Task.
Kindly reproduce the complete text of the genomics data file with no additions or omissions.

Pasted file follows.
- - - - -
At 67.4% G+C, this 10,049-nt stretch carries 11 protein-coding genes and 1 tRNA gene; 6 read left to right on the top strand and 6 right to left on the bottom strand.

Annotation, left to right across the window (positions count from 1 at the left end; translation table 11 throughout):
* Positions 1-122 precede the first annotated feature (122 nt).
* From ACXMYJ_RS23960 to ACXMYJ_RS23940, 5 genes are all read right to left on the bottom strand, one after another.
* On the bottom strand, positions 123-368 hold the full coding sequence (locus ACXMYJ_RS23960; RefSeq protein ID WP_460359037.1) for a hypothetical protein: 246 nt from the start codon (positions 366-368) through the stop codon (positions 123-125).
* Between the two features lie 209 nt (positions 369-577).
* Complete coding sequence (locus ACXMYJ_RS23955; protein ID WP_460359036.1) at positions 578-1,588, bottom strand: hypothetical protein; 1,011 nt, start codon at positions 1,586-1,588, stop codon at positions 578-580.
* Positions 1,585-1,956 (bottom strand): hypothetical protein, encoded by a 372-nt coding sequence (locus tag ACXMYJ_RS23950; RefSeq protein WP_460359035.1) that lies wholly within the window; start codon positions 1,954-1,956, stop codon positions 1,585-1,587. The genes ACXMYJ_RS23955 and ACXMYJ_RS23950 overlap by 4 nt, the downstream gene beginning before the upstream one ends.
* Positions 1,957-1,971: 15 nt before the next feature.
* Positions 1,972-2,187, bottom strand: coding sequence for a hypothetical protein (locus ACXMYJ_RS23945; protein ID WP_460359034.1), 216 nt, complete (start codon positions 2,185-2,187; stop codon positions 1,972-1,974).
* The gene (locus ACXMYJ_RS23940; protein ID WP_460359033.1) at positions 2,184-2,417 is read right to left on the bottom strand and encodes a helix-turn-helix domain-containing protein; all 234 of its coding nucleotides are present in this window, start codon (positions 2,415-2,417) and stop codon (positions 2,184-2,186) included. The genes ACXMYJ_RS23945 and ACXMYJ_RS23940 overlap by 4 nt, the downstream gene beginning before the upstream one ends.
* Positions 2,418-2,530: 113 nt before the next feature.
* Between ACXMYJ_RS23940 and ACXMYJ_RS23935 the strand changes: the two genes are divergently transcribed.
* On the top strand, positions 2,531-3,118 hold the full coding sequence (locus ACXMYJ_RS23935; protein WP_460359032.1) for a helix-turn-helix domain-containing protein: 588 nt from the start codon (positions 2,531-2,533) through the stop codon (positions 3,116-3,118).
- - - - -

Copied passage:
At 67.4% G+C, this 10,049-nt stretch carries 11 protein-coding genes and 1 tRNA gene; 6 read left to right on the top strand and 6 right to left on the bottom strand.

Annotation, left to right across the window (positions count from 1 at the left end; translation table 11 throughout):
* Positions 1-122 precede the first annotated feature (122 nt).
* From ACXMYJ_RS23960 to ACXMYJ_RS23940, 5 genes are all read right to left on the bottom strand, one after another.
* On the bottom strand, positions 123-368 hold the full coding sequence (locus ACXMYJ_RS23960; RefSeq protein ID WP_460359037.1) for a hypothetical protein: 246 nt from the start codon (positions 366-368) through the stop codon (positions 123-125).
* Between the two features lie 209 nt (positions 369-577).
* Complete coding sequence (locus ACXMYJ_RS23955; protein ID WP_460359036.1) at positions 578-1,588, bottom strand: hypothetical protein; 1,011 nt, start codon at positions 1,586-1,588, stop codon at positions 578-580.
* Positions 1,585-1,956 (bottom strand): hypothetical protein, encoded by a 372-nt coding sequence (locus tag ACXMYJ_RS23950; RefSeq protein WP_460359035.1) that lies wholly within the window; start codon positions 1,954-1,956, stop codon positions 1,585-1,587. The genes ACXMYJ_RS23955 and ACXMYJ_RS23950 overlap by 4 nt, the downstream gene beginning before the upstream one ends.
* Positions 1,957-1,971: 15 nt before the next feature.
* Positions 1,972-2,187, bottom strand: coding sequence for a hypothetical protein (locus ACXMYJ_RS23945; protein ID WP_460359034.1), 216 nt, complete (start codon positions 2,185-2,187; stop codon positions 1,972-1,974).
* The gene (locus ACXMYJ_RS23940; protein ID WP_460359033.1) at positions 2,184-2,417 is read right to left on the bottom strand and encodes a helix-turn-helix domain-containing protein; all 234 of its coding nucleotides are present in this window, start codon (positions 2,415-2,417) and stop codon (positions 2,184-2,186) included. The genes ACXMYJ_RS23945 and ACXMYJ_RS23940 overlap by 4 nt, the downstream gene beginning before the upstream one ends.
* Positions 2,418-2,530: 113 nt before the next feature.
* Between ACXMYJ_RS23940 and ACXMYJ_RS23935 the strand changes: the two genes are divergently transcribed.
* On the top strand, positions 2,531-3,118 hold the full coding sequence (locus ACXMYJ_RS23935; protein WP_460359032.1) for a helix-turn-helix domain-containing protein: 588 nt from the start codon (positions 2,531-2,533) through the stop codon (positions 3,116-3,118).